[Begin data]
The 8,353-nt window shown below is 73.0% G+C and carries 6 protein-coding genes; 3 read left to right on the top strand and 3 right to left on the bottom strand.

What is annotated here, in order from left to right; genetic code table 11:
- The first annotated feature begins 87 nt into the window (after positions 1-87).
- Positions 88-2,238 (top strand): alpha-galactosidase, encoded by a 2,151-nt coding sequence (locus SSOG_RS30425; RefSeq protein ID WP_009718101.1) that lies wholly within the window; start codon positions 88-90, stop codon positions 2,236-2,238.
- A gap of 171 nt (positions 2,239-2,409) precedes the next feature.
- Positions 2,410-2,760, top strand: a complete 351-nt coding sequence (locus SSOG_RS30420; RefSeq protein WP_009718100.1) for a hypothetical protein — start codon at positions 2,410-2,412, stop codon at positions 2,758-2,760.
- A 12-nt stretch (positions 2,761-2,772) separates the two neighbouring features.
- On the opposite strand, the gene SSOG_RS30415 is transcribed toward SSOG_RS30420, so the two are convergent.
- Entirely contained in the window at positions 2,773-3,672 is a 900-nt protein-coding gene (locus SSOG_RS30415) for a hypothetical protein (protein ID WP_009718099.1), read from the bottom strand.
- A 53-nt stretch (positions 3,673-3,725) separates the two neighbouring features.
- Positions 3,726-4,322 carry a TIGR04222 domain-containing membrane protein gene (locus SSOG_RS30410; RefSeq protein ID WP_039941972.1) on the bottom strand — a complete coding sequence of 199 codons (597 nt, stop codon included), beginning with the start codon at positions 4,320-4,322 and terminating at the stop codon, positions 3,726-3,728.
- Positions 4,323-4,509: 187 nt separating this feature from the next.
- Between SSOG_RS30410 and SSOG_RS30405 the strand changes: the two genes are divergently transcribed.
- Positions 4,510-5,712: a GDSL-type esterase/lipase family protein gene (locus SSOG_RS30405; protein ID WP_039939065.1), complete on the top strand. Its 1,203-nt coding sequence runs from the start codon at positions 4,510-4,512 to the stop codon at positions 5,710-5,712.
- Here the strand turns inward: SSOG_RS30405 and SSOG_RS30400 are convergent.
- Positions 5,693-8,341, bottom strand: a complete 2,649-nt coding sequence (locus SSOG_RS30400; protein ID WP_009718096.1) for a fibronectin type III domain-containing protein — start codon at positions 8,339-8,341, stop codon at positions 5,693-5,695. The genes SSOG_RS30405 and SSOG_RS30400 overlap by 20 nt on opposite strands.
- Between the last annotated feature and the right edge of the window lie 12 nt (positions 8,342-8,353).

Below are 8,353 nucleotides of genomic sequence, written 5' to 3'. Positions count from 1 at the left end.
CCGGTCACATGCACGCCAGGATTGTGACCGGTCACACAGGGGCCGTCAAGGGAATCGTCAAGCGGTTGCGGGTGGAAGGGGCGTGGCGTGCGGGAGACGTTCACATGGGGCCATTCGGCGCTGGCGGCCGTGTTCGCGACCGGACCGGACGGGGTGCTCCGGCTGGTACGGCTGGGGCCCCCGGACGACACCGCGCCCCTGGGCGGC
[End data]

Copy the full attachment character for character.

The 8,353-nt window shown below is 73.0% G+C and carries 6 protein-coding genes; 3 read left to right on the top strand and 3 right to left on the bottom strand.

What is annotated here, in order from left to right; genetic code table 11:
- The first annotated feature begins 87 nt into the window (after positions 1-87).
- Positions 88-2,238 (top strand): alpha-galactosidase, encoded by a 2,151-nt coding sequence (locus SSOG_RS30425; RefSeq protein ID WP_009718101.1) that lies wholly within the window; start codon positions 88-90, stop codon positions 2,236-2,238.
- A gap of 171 nt (positions 2,239-2,409) precedes the next feature.
- Positions 2,410-2,760, top strand: a complete 351-nt coding sequence (locus SSOG_RS30420; RefSeq protein WP_009718100.1) for a hypothetical protein — start codon at positions 2,410-2,412, stop codon at positions 2,758-2,760.
- A 12-nt stretch (positions 2,761-2,772) separates the two neighbouring features.
- On the opposite strand, the gene SSOG_RS30415 is transcribed toward SSOG_RS30420, so the two are convergent.
- Entirely contained in the window at positions 2,773-3,672 is a 900-nt protein-coding gene (locus SSOG_RS30415) for a hypothetical protein (protein ID WP_009718099.1), read from the bottom strand.
- A 53-nt stretch (positions 3,673-3,725) separates the two neighbouring features.
- Positions 3,726-4,322 carry a TIGR04222 domain-containing membrane protein gene (locus SSOG_RS30410; RefSeq protein ID WP_039941972.1) on the bottom strand — a complete coding sequence of 199 codons (597 nt, stop codon included), beginning with the start codon at positions 4,320-4,322 and terminating at the stop codon, positions 3,726-3,728.
- Positions 4,323-4,509: 187 nt separating this feature from the next.
- Between SSOG_RS30410 and SSOG_RS30405 the strand changes: the two genes are divergently transcribed.
- Positions 4,510-5,712: a GDSL-type esterase/lipase family protein gene (locus SSOG_RS30405; protein ID WP_039939065.1), complete on the top strand. Its 1,203-nt coding sequence runs from the start codon at positions 4,510-4,512 to the stop codon at positions 5,710-5,712.
- Here the strand turns inward: SSOG_RS30405 and SSOG_RS30400 are convergent.
- Positions 5,693-8,341, bottom strand: a complete 2,649-nt coding sequence (locus SSOG_RS30400; protein ID WP_009718096.1) for a fibronectin type III domain-containing protein — start codon at positions 8,339-8,341, stop codon at positions 5,693-5,695. The genes SSOG_RS30405 and SSOG_RS30400 overlap by 20 nt on opposite strands.
- Between the last annotated feature and the right edge of the window lie 12 nt (positions 8,342-8,353).

Below are 8,353 nucleotides of genomic sequence, written 5' to 3'. Positions count from 1 at the left end.
CCGGTCACATGCACGCCAGGATTGTGACCGGTCACACAGGGGCCGTCAAGGGAATCGTCAAGCGGTTGCGGGTGGAAGGGGCGTGGCGTGCGGGAGACGTTCACATGGGGCCATTCGGCGCTGGCGGCCGTGTTCGCGACCGGACCGGACGGGGTGCTCCGGCTGGTACGGCTGGGGCCCCCGGACGACACCGCGCCCCTGGGCGGC